Success & Prosperity Blog

The Deficiency of Degrees

By Randy Gage in Critical Thinking, Success, Prosperity.

Greetings once again from Prague. I came here to launch the Czech edition of Mad Genius and wanted to share some thoughts from my conversation with the crowd.

In part one, we discussed the first premise that holds people back from reaching the success they desire.  Now let’s explore the second premise that prevents many people in this part of the world (and some other areas) from creating wealth and other prosperity.

I believe there is too much emphasis placed on college degrees.

MBA programs are viewed almost with reverence here in Europe and many parts of Australasia and Africa.  Yet those programs offer very little practical education or training on how to be successful in actually running a business.  And what business knowledge is imparted – is focused too much on the aspect of being a good employee instead of a good entrepreneur.

We know that 40 percent of the world’s billionaires don’t have a college degree.  (And I’m planning to be the next one…)

Now to be fair, I think the idea of spending four years in a structured campus experiencing a broad-based education can be wonderful for a young person.  I sometime wish I would have made that opportunity and it’s great to see many taking advantage of it.  But like premise one, this is a situation where too many people are giving away their power and personal responsibility.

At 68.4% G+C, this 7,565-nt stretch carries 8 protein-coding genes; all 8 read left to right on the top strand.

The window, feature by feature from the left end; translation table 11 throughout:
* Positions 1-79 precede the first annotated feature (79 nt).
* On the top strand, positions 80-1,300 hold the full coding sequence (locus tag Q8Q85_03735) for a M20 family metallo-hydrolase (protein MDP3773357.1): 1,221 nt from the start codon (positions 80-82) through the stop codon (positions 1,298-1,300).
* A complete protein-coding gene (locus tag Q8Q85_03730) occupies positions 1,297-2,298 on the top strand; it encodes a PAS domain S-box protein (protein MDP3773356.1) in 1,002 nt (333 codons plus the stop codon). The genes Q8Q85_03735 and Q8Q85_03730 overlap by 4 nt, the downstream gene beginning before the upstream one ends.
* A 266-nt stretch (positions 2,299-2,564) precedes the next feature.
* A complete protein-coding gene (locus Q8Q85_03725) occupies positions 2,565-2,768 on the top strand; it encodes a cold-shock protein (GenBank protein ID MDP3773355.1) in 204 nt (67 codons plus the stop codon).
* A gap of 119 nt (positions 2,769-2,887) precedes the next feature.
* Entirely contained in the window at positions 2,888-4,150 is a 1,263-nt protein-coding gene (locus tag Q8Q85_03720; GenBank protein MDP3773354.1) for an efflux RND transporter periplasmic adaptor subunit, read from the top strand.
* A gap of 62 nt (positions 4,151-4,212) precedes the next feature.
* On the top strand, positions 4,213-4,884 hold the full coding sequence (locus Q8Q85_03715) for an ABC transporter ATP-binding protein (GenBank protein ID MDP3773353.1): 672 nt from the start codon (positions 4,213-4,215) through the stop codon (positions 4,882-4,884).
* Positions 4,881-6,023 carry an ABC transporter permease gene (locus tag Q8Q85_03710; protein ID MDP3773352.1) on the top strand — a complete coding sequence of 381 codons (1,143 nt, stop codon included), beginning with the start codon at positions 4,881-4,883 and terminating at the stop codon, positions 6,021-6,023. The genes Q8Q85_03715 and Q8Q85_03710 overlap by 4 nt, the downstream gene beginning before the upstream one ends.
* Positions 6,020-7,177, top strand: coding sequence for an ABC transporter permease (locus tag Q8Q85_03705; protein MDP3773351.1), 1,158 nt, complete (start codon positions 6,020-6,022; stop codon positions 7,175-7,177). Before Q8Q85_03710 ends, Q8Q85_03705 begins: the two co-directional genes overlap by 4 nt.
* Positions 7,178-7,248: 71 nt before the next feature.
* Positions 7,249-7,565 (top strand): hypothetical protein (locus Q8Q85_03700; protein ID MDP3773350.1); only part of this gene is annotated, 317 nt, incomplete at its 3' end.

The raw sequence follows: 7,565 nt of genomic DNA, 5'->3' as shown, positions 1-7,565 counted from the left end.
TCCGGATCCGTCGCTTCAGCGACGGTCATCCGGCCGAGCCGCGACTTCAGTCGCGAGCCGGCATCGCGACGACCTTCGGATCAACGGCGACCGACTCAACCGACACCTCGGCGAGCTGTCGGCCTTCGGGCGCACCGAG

One of the most critical issues we have to deal with is relearning how to learn.  We have an education infrastructure built on creating worker drones in the collective and almost no emphasis on critical thinking skills.  If we were able to travel back to the 18th century, and bring back Immanuel Kant, Thomas Jefferson, or Adam Smith, there is one thing they would immediately recognize: our education system.

We kill kids’ creativity.  And instead of teaching them how to think, we teach them what to think.   And how to memorize facts, which any 8-year-old could look up in her smartphone.

The concept of a two- or four-year college experience is a good one.  But the colleges and universities must bring the curriculum into the present and do a better job of preparing people for the real world.

And most importantly, each person must take responsibility to supplement his or her learning.

If you’re like most people, you have core foundational beliefs about money, relationships, religion, or government that you developed in your childhood or teen years.  When is the last time you did any real critical thinking about any of them?  Do you know what your foundational premise was, and have you questioned that premise?

To truly manifest happiness and prosperity, be willing to ask those questions.  And be willing to take charge of your own learning process.

Next post, I’ll share more what we discussed here.  And if you want to get the Mad Genius book, click here, and for the Czech version, here.

– RG

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13 thoughts on “The Deficiency of Degrees

  1. DebbieFalconer says:

    Degrees are often about achieving social points. Just saying you’re working on one of those expensive things is worth points. 
    You are clearly loving the Czechs- kindly hustle back when you are done and talk to your country. The first part of the presidential debate Tuesday was called Achieving Prosperity. And guess what they talked about- bringing back jobs, creating new jobs, and giving more to the people doing the jobs. They basically read your first post and ran in the opposite direction. Unbelievable.

  2. Danijela Dragičević says:

    Where I can see for the ticket and tour?

  3. drjoannyliu says: